146 Lagrangian pathways and transformation of Denmark Strait Overflow Water in the Irminger Basin

Thursday, 20 June 2013
Bellevue Ballroom (The Hotel Viking)
Inga Monika Koszalka, Johns Hopkins University, Baltimore, MD; and T. W. N. Haine and M. G. Magaldi

Handout (10.2 MB)

The Denmark Strait Overflow (DSO) supplies one third of the North Atlantic Deep Water and is a key component of the global thermohaline circulation. Knowledge of the pathways of DSO through the Irminger Basin and its transformation there is still incomplete however.

The Lagrangian framework is ideal for addressing these questions, but no Lagrangian observations of DSO exist. Instead, its evolution has been derived solely from sparse Eulerian (fixed-point) measurements. We deploy over 10,000 Lagrangian particles at Denmark Strait in a high resolution ocean model to study these issues. The particle trajectories show that: First, the mean-position and potential density of dense waters cascading over the Denmark Strait sill evolve consistently with hydrographic observations. These sill particles transit the Irminger basin to the Spill Jet section (65.25N) in 5-7 days and to the Angmagssalik section (63.5N) in two-three weeks. Second, the dense water pathways on the continental shelf are consistent with observations and shelf particles contribute significantly to the dense water at the Angmagssalik section (approx. 25%). Some particles circulate on the shelf for several weeks before they spill off the shelf break and join the overflow from the sill. Third, there are two places where the water density following particle trajectories decreases rapidly due to intense mixing with waters of Atlantic origin: southwest of the sill and southwest of the Kangerdlugssuaq Trough on the continental slope. Intense mixing occurs also on the shelf, involving the Polar Waters. Following the transformation in these places, the overflow particles exhibit a wide range of densities downstream. We quantify the horizontal and vertical mixing processes with eddy diffusivities estimated from particle velocities by using the recently proposed clustering method. Finally, we find that the densest waters in the Irminger Basin originate from the shelf adjacent to the sill, not from the sill itself as previously believed.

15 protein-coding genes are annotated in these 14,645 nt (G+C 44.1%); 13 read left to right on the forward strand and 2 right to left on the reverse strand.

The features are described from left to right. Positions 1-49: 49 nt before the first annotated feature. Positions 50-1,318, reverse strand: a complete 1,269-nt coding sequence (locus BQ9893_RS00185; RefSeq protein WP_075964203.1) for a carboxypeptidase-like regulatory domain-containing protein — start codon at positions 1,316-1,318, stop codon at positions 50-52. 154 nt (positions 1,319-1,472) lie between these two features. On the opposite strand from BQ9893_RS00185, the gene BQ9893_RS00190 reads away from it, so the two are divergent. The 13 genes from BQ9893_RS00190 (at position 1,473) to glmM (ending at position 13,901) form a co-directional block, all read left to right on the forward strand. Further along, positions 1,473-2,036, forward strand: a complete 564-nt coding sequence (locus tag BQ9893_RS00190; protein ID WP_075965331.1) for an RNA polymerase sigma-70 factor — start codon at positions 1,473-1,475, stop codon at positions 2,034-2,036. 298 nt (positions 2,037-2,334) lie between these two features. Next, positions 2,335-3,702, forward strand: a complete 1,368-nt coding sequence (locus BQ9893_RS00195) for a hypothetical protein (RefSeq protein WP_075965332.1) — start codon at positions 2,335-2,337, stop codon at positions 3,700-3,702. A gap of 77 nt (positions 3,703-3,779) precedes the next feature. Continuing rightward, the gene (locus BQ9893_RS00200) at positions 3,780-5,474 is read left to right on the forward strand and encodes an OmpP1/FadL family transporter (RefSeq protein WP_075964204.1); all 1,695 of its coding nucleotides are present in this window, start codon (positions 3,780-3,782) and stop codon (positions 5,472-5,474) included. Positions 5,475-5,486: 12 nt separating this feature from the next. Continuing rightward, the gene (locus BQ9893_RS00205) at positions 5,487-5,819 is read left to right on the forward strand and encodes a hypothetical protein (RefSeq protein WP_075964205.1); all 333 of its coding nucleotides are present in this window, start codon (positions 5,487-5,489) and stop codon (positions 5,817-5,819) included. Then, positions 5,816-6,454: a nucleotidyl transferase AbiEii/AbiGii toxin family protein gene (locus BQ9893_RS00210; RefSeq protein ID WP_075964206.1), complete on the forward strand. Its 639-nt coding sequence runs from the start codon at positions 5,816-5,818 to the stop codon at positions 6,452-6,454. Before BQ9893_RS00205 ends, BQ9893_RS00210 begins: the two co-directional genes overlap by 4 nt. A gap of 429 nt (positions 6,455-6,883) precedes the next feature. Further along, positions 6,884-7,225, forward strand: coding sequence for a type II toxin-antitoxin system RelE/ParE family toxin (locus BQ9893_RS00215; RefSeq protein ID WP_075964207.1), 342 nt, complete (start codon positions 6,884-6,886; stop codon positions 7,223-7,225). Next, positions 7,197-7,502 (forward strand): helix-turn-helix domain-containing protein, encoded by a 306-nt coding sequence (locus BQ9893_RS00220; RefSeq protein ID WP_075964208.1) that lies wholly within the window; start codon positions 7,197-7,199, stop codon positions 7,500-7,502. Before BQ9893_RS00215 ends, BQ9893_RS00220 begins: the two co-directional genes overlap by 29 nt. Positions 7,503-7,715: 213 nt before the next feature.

Our study extends the conceptual view of the DSO in the Irminger Basin, and urges extensive observational campaigns to verify these results and monitor different pathways of DSO components.

Supplementary URL: http://blaustein.eps.jhu.edu/~koszalka/new/Animation2.m4v

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